Costs derail latest Red Hill trail link plan
Ryan Summerlin February 11, 2014
CARBONDALE — A plan to build a trail link alongside Garfield County Road 107 to the popular Red Hill Recreation Area is on hold again, after new engineering costs bumped the price tag over $5 million.
That extra cost, compared to an earlier estimate of $3.4 million, means the county will not be able to pursue a Great Outdoors Colorado Paths to Parks grant request after all, according to county planner Tamra Allen.
“Unfortunately, that put the request outside of the scope for the GOCO grant,” Allen advised county commissioners at their Monday meeting.
It the county were to proceed, it would require about a $3 million local match, which the county and the town of Carbondale are not in a position to offer, she said.
The trail link had been proposed to include the expansion of an old cattle tunnel under Highway 82 for use as a pedestrian underpass to the Red Hill side of the highway. The proposal also envisioned a connection either to Carbondale’s Gateway Park area west of the Highway 133 bridge, or across a new pedestrian bridge over the Roaring Fork River directly into town.
In addition to providing a safe highway crossing and town link, the other goal has been to get Red Hill trail users safely from the parking lot next to the highway up the approximately quarter-mile stretch of county road to the trail head.
The plan was to widen the road surface to accommodate foot and bicycle side traffic in addition to vehicles accessing homes in the area.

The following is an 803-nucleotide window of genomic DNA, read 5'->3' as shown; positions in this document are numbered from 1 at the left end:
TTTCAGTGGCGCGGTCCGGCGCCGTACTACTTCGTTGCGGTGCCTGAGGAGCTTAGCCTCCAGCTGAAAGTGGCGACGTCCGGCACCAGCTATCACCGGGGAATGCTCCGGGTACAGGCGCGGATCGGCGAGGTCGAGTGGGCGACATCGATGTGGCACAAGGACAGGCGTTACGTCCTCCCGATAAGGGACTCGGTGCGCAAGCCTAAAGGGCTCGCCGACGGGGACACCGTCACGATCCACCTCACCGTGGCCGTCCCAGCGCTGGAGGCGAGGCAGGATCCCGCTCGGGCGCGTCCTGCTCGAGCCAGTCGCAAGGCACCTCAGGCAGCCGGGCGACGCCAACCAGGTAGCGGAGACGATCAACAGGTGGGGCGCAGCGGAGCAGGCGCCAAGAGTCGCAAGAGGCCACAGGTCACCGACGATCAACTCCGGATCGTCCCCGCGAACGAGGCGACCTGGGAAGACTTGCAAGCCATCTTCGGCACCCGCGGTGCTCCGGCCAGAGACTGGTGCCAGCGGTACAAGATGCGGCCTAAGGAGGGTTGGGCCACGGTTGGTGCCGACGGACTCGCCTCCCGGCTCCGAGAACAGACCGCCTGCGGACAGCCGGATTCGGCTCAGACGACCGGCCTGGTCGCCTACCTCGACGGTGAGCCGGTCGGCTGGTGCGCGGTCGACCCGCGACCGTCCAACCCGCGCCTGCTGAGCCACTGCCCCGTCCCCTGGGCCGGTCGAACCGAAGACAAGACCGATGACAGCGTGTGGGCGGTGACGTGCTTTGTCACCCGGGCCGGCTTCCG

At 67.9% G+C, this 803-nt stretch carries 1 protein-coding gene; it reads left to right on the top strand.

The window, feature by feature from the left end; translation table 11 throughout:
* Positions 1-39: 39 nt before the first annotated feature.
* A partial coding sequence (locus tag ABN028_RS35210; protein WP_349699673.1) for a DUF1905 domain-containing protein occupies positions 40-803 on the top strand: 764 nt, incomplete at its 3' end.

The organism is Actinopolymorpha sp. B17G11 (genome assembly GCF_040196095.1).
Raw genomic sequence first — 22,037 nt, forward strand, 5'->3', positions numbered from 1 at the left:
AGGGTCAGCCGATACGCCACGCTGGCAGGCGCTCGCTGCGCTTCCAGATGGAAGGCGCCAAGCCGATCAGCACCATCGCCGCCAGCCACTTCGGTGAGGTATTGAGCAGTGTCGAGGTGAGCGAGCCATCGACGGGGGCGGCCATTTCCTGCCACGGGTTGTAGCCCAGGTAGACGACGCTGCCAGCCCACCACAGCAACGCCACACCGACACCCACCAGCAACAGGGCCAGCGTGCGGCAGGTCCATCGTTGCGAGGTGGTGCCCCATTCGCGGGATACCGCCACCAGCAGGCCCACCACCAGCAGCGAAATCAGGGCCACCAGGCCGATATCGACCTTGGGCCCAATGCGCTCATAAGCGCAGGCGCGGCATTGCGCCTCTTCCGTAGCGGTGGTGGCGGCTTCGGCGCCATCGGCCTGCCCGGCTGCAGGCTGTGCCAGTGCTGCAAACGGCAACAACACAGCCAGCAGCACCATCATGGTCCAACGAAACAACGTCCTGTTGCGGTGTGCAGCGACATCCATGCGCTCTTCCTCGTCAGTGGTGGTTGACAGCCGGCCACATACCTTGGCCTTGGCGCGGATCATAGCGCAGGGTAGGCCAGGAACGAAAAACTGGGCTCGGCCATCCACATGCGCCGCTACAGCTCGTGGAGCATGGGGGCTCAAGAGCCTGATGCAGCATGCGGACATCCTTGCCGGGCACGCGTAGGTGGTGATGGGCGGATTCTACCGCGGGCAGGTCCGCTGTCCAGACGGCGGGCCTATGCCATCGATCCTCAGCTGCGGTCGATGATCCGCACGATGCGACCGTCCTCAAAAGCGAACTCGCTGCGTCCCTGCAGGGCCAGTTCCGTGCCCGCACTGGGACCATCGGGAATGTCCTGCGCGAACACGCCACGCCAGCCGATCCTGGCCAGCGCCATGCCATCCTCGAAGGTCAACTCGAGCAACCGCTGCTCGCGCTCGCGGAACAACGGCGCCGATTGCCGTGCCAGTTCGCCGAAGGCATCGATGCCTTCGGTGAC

However, when the county ran the proposal by a third-party engineer to cross-check the estimates, the number came in at about $5.2 million to complete the project, Allen said.
Carbondale Recreation Director Jeff Jackel, who has been pursuing plans for Red Hill Area improvements for several years, said one option may be to eliminate the underpass and make pedestrian safety improvements at the highway intersection instead.
“GOCO indicated that wouldn’t work for the grant, for which the idea is to get people to parks safely,” Jackel said. “Unfortunately, it’s back to the drawing board for us.”
Jackel said there may be a possibility to pursue federal funding for the improvements, since Red Hill is on U.S. Bureau of Land Management land.
County Commissioner Tom Jankovsky said the higher engineering costs associated with the roadway didn’t surprise him, given the work that would be necessary to cut into the hillside and expand the county road.
“I kept looking at what it would take to expand the road, and was it feasible,” he said.
Given the extra cost, Jankovsky said it might make sense to instead approach an adjacent property owner about acquiring a trail easement separate from the road right of way.
Commissioners said the project remains a priority, but, “We’re a long way from doing that trail now,” Jankovsky said.
Meanwhile, Jackel said the town will concentrate its efforts on making minor improvements to the Gateway Park campground this summer, rather than pursuing any big-ticket projects.
The town did recently win a water court decree securing in-stream recreational flow rights in the Roaring Fork River to eventually construct a whitewater park as part of the larger Gateway Park plans. The decision concluded a six-year effort by the town to secure the water right.
However, Carbondale currently does not have the funding to construct the park, Jackel said.
New Castle trail plan proceeds
Also this week, county commissioners took the next step to help the town of New Castle complete a pedestrian and bicycle link to Apple Tree Park along County Road 335. Town officials are working with the county to come up with an intergovernmental agreement that will spell out who is responsible for what, including police enforcement along the trail. The county wants the town police, rather than the county sheriff, to be responsible for that.